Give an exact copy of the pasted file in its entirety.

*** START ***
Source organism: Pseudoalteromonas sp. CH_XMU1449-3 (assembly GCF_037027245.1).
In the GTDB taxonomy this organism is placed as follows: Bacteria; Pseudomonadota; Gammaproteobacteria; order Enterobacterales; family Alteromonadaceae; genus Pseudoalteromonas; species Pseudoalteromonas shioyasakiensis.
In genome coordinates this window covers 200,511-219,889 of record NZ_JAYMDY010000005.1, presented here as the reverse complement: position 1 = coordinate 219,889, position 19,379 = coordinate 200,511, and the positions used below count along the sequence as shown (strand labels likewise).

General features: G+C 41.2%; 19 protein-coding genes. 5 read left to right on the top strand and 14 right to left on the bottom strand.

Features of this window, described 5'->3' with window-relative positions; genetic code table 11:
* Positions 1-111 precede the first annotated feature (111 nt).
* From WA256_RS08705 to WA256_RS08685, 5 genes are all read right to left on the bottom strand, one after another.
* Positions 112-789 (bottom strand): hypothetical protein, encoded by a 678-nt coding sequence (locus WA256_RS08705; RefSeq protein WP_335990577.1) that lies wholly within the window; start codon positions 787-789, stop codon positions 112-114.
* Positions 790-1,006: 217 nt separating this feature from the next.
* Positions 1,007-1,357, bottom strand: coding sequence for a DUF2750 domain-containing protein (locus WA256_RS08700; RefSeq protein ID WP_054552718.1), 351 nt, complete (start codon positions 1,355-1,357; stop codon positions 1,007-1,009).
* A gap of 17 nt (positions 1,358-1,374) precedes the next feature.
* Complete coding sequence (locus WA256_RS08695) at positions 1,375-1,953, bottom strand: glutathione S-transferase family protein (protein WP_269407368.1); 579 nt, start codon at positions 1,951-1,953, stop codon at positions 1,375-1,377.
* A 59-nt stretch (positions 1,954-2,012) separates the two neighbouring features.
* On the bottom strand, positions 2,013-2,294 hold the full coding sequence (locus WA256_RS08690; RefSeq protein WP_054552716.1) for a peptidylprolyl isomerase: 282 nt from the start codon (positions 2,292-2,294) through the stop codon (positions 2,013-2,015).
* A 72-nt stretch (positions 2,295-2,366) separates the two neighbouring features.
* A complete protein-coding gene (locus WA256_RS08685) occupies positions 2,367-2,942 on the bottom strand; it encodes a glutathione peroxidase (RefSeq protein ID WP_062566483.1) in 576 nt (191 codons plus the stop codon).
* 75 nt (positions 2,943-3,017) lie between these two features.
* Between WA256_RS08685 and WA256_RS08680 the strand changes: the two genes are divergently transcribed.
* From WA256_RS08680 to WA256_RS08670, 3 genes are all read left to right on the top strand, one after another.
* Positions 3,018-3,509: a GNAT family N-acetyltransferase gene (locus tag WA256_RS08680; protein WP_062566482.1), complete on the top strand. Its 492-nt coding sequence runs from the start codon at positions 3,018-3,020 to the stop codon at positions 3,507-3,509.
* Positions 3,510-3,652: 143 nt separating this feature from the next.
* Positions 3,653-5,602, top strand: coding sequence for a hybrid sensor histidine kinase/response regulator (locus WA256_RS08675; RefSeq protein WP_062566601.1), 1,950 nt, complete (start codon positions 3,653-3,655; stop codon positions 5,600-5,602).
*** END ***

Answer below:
Source organism: Pseudoalteromonas sp. CH_XMU1449-3 (assembly GCF_037027245.1).
In the GTDB taxonomy this organism is placed as follows: Bacteria; Pseudomonadota; Gammaproteobacteria; order Enterobacterales; family Alteromonadaceae; genus Pseudoalteromonas; species Pseudoalteromonas shioyasakiensis.
In genome coordinates this window covers 200,511-219,889 of record NZ_JAYMDY010000005.1, presented here as the reverse complement: position 1 = coordinate 219,889, position 19,379 = coordinate 200,511, and the positions used below count along the sequence as shown (strand labels likewise).

General features: G+C 41.2%; 19 protein-coding genes. 5 read left to right on the top strand and 14 right to left on the bottom strand.

Features of this window, described 5'->3' with window-relative positions; genetic code table 11:
* Positions 1-111 precede the first annotated feature (111 nt).
* From WA256_RS08705 to WA256_RS08685, 5 genes are all read right to left on the bottom strand, one after another.
* Positions 112-789 (bottom strand): hypothetical protein, encoded by a 678-nt coding sequence (locus WA256_RS08705; RefSeq protein WP_335990577.1) that lies wholly within the window; start codon positions 787-789, stop codon positions 112-114.
* Positions 790-1,006: 217 nt separating this feature from the next.
* Positions 1,007-1,357, bottom strand: coding sequence for a DUF2750 domain-containing protein (locus WA256_RS08700; RefSeq protein ID WP_054552718.1), 351 nt, complete (start codon positions 1,355-1,357; stop codon positions 1,007-1,009).
* A gap of 17 nt (positions 1,358-1,374) precedes the next feature.
* Complete coding sequence (locus WA256_RS08695) at positions 1,375-1,953, bottom strand: glutathione S-transferase family protein (protein WP_269407368.1); 579 nt, start codon at positions 1,951-1,953, stop codon at positions 1,375-1,377.
* A 59-nt stretch (positions 1,954-2,012) separates the two neighbouring features.
* On the bottom strand, positions 2,013-2,294 hold the full coding sequence (locus WA256_RS08690; RefSeq protein WP_054552716.1) for a peptidylprolyl isomerase: 282 nt from the start codon (positions 2,292-2,294) through the stop codon (positions 2,013-2,015).
* A 72-nt stretch (positions 2,295-2,366) separates the two neighbouring features.
* A complete protein-coding gene (locus WA256_RS08685) occupies positions 2,367-2,942 on the bottom strand; it encodes a glutathione peroxidase (RefSeq protein ID WP_062566483.1) in 576 nt (191 codons plus the stop codon).
* 75 nt (positions 2,943-3,017) lie between these two features.
* Between WA256_RS08685 and WA256_RS08680 the strand changes: the two genes are divergently transcribed.
* From WA256_RS08680 to WA256_RS08670, 3 genes are all read left to right on the top strand, one after another.
* Positions 3,018-3,509: a GNAT family N-acetyltransferase gene (locus tag WA256_RS08680; protein WP_062566482.1), complete on the top strand. Its 492-nt coding sequence runs from the start codon at positions 3,018-3,020 to the stop codon at positions 3,507-3,509.
* Positions 3,510-3,652: 143 nt separating this feature from the next.
* Positions 3,653-5,602, top strand: coding sequence for a hybrid sensor histidine kinase/response regulator (locus WA256_RS08675; RefSeq protein WP_062566601.1), 1,950 nt, complete (start codon positions 3,653-3,655; stop codon positions 5,600-5,602).